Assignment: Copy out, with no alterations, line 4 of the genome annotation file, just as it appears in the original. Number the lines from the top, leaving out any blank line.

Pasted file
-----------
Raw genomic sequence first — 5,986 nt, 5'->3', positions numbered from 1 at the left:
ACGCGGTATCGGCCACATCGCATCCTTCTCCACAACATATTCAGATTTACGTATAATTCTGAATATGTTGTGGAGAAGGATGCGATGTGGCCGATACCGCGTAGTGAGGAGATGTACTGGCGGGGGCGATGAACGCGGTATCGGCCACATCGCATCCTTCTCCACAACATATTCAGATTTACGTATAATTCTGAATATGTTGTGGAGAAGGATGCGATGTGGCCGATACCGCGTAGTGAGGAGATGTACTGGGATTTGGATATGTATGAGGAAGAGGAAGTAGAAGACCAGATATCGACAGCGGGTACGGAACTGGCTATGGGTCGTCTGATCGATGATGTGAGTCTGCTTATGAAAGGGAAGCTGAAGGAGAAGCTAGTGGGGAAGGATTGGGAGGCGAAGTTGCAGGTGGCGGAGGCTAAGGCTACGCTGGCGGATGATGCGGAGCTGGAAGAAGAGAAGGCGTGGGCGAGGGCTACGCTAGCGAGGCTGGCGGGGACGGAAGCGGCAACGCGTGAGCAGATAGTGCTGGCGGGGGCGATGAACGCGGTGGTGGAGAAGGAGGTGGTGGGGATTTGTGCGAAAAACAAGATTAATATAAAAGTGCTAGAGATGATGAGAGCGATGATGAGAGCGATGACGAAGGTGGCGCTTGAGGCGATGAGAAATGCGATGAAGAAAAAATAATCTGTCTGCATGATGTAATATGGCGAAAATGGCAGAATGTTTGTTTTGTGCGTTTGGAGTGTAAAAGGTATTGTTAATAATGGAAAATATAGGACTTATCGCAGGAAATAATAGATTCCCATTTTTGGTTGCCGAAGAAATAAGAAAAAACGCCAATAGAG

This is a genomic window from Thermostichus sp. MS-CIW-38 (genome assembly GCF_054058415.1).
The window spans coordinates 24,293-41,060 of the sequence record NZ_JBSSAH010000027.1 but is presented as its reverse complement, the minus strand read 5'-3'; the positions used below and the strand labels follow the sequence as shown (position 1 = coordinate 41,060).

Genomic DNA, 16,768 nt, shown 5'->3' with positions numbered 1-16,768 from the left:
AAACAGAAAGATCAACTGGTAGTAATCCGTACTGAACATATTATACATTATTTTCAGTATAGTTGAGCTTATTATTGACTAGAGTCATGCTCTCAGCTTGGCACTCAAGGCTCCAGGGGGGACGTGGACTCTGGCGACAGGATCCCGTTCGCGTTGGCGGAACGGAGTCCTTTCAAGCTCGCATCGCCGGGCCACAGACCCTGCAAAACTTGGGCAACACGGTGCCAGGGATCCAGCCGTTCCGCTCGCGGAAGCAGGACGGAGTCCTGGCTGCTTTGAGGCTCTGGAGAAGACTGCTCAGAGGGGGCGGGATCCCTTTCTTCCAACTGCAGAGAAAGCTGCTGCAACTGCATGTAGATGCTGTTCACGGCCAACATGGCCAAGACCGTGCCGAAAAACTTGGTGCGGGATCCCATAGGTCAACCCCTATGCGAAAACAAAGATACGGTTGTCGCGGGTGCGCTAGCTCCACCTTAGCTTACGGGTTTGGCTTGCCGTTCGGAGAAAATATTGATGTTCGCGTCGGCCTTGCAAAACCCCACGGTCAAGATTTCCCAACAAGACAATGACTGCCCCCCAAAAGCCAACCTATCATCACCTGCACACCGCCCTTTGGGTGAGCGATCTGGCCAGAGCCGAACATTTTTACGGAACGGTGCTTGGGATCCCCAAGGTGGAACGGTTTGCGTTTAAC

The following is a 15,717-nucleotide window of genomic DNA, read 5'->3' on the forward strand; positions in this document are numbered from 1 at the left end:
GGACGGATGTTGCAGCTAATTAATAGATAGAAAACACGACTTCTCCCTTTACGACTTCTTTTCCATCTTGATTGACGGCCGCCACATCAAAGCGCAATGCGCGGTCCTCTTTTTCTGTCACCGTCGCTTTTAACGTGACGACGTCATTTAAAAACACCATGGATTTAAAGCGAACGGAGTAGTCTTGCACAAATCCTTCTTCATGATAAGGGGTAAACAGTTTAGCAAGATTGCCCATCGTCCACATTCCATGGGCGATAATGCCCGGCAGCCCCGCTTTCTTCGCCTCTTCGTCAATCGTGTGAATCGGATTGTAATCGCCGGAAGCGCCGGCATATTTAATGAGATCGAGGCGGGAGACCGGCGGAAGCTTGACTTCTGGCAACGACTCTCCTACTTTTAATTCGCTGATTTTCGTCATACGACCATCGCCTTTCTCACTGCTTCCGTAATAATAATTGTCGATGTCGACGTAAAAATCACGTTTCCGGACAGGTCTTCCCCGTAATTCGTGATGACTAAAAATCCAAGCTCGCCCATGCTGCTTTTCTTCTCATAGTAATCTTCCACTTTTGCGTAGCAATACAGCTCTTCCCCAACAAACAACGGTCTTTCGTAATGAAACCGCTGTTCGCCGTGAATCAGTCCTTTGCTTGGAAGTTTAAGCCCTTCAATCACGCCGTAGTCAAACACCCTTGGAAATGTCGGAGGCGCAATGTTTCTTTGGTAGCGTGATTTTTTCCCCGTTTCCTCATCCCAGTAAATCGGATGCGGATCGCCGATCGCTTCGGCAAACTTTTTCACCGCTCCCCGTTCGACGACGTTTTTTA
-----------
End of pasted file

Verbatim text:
The window spans coordinates 24,293-41,060 of the sequence record NZ_JBSSAH010000027.1 but is presented as its reverse complement, the minus strand read 5'-3'; the positions used below and the strand labels follow the sequence as shown (position 1 = coordinate 41,060).